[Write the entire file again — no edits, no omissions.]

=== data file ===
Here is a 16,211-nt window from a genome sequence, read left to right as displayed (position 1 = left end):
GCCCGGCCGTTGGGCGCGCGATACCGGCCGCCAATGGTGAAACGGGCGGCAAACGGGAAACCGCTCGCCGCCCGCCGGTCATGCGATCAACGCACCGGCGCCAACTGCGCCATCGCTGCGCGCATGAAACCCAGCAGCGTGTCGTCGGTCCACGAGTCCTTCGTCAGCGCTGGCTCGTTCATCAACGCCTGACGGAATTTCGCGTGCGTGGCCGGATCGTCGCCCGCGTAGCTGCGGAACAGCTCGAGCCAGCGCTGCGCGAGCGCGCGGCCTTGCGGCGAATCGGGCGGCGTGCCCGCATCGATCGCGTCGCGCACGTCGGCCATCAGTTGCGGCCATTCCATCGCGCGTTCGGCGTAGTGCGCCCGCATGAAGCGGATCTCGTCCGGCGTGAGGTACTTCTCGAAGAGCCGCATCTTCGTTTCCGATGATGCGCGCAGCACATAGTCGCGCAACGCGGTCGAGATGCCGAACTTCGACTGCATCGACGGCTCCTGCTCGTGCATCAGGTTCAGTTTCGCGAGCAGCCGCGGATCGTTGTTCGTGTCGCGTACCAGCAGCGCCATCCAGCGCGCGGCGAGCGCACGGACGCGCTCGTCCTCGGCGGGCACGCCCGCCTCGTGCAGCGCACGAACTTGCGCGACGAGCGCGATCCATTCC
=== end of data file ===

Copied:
Here is a 16,211-nt window from a genome sequence, read left to right as displayed (position 1 = left end):
GCCCGGCCGTTGGGCGCGCGATACCGGCCGCCAATGGTGAAACGGGCGGCAAACGGGAAACCGCTCGCCGCCCGCCGGTCATGCGATCAACGCACCGGCGCCAACTGCGCCATCGCTGCGCGCATGAAACCCAGCAGCGTGTCGTCGGTCCACGAGTCCTTCGTCAGCGCTGGCTCGTTCATCAACGCCTGACGGAATTTCGCGTGCGTGGCCGGATCGTCGCCCGCGTAGCTGCGGAACAGCTCGAGCCAGCGCTGCGCGAGCGCGCGGCCTTGCGGCGAATCGGGCGGCGTGCCCGCATCGATCGCGTCGCGCACGTCGGCCATCAGTTGCGGCCATTCCATCGCGCGTTCGGCGTAGTGCGCCCGCATGAAGCGGATCTCGTCCGGCGTGAGGTACTTCTCGAAGAGCCGCATCTTCGTTTCCGATGATGCGCGCAGCACATAGTCGCGCAACGCGGTCGAGATGCCGAACTTCGACTGCATCGACGGCTCCTGCTCGTGCATCAGGTTCAGTTTCGCGAGCAGCCGCGGATCGTTGTTCGTGTCGCGTACCAGCAGCGCCATCCAGCGCGCGGCGAGCGCACGGACGCGCTCGTCCTCGGCGGGCACGCCCGCCTCGTGCAGCGCACGAACTTGCGCGACGAGCGCGATCCATTCC